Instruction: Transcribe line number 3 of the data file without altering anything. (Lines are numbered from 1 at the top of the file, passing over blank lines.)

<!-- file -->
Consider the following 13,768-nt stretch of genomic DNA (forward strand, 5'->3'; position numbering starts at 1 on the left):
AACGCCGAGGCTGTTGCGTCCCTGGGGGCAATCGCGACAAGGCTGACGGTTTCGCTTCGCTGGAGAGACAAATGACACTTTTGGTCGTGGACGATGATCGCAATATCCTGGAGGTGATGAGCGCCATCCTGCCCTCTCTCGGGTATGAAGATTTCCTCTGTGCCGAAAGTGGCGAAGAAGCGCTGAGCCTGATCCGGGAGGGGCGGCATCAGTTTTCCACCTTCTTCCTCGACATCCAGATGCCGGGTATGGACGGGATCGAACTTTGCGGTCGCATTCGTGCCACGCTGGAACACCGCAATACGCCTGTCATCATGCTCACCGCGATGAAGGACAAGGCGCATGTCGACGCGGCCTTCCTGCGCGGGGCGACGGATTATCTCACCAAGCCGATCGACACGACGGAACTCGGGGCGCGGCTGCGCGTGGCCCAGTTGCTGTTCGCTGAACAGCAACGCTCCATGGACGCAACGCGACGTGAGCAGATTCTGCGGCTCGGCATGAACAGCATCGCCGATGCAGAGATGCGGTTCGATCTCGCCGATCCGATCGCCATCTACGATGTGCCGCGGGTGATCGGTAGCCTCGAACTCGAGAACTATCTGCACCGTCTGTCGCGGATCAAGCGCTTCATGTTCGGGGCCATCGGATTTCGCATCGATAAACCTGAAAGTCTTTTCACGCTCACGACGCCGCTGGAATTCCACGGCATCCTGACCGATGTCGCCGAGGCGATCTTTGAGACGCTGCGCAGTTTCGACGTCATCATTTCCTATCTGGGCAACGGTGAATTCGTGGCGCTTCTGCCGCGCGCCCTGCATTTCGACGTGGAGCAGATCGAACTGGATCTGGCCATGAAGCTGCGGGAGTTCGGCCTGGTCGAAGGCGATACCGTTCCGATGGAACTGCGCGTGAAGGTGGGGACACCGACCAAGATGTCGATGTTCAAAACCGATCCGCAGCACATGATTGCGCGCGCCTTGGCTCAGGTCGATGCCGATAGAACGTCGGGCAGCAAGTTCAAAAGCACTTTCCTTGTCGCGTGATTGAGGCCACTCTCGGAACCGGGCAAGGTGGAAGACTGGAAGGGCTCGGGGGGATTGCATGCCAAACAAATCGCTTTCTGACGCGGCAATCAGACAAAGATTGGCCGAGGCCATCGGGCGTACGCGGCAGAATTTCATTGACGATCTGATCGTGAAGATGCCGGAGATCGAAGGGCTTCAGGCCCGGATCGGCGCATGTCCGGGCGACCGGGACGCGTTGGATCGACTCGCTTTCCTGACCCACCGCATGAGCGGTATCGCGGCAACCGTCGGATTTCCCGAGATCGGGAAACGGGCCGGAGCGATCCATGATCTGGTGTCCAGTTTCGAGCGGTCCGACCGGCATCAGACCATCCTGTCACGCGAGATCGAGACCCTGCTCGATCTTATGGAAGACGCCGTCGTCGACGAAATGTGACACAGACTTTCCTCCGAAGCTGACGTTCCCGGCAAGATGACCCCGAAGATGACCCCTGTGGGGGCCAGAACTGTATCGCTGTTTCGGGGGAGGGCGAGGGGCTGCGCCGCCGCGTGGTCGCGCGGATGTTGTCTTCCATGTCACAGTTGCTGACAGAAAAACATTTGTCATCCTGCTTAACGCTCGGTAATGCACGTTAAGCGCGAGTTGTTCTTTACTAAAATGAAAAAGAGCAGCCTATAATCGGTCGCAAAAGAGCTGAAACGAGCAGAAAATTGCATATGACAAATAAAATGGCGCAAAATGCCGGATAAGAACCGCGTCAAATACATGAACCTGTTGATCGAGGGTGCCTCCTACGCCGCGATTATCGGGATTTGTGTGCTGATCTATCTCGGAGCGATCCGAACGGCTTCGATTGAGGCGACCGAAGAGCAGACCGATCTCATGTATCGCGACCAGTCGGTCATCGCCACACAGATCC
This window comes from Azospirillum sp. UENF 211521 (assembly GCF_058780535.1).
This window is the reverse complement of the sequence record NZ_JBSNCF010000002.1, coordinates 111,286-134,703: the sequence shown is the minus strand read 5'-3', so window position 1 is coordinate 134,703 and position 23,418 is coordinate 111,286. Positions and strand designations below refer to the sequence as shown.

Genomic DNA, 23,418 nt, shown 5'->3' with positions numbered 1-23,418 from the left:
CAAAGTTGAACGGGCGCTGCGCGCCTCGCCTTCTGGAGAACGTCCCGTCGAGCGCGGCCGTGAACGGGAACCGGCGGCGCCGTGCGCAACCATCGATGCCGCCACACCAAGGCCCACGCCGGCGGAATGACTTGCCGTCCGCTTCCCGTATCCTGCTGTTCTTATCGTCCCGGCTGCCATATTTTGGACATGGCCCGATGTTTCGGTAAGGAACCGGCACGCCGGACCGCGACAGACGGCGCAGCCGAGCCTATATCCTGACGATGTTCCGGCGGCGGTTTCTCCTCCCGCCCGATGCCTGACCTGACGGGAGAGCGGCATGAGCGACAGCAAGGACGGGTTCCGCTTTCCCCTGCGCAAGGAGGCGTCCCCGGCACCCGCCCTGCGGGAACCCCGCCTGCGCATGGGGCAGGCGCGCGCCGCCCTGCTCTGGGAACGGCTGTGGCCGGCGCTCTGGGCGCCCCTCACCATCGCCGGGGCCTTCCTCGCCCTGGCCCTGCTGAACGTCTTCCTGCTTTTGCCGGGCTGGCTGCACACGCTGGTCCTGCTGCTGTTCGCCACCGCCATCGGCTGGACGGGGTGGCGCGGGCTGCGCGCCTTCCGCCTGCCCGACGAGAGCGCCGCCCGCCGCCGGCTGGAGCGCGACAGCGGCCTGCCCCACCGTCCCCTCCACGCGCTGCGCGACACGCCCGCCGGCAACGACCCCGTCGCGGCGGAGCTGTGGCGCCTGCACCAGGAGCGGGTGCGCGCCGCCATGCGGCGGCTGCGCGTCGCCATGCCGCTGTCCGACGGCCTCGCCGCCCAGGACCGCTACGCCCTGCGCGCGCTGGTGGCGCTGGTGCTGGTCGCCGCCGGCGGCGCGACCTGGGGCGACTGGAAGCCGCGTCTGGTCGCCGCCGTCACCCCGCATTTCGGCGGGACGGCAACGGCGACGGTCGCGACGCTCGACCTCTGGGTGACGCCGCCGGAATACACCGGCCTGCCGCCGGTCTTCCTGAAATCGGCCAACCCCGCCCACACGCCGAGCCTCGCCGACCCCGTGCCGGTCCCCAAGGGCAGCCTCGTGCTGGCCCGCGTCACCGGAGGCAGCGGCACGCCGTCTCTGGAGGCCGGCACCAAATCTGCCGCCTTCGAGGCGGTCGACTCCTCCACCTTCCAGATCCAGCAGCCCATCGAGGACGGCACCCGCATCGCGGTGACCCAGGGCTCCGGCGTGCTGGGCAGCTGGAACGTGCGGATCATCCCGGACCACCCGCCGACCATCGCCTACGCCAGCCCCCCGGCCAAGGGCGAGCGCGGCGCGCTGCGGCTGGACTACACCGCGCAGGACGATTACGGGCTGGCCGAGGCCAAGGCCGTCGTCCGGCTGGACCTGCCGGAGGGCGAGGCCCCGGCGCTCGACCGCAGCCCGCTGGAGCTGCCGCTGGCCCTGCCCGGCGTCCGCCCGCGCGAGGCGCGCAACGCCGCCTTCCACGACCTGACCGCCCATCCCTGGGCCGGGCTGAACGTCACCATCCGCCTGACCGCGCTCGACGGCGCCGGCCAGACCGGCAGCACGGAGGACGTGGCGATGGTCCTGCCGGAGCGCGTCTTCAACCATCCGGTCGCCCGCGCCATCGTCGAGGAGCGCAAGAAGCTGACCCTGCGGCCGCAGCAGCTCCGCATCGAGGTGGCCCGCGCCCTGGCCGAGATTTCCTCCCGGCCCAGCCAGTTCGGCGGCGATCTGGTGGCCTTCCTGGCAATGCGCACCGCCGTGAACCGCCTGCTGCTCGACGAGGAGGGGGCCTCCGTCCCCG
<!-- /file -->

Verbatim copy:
This window comes from Azospirillum sp. UENF 211521 (assembly GCF_058780535.1).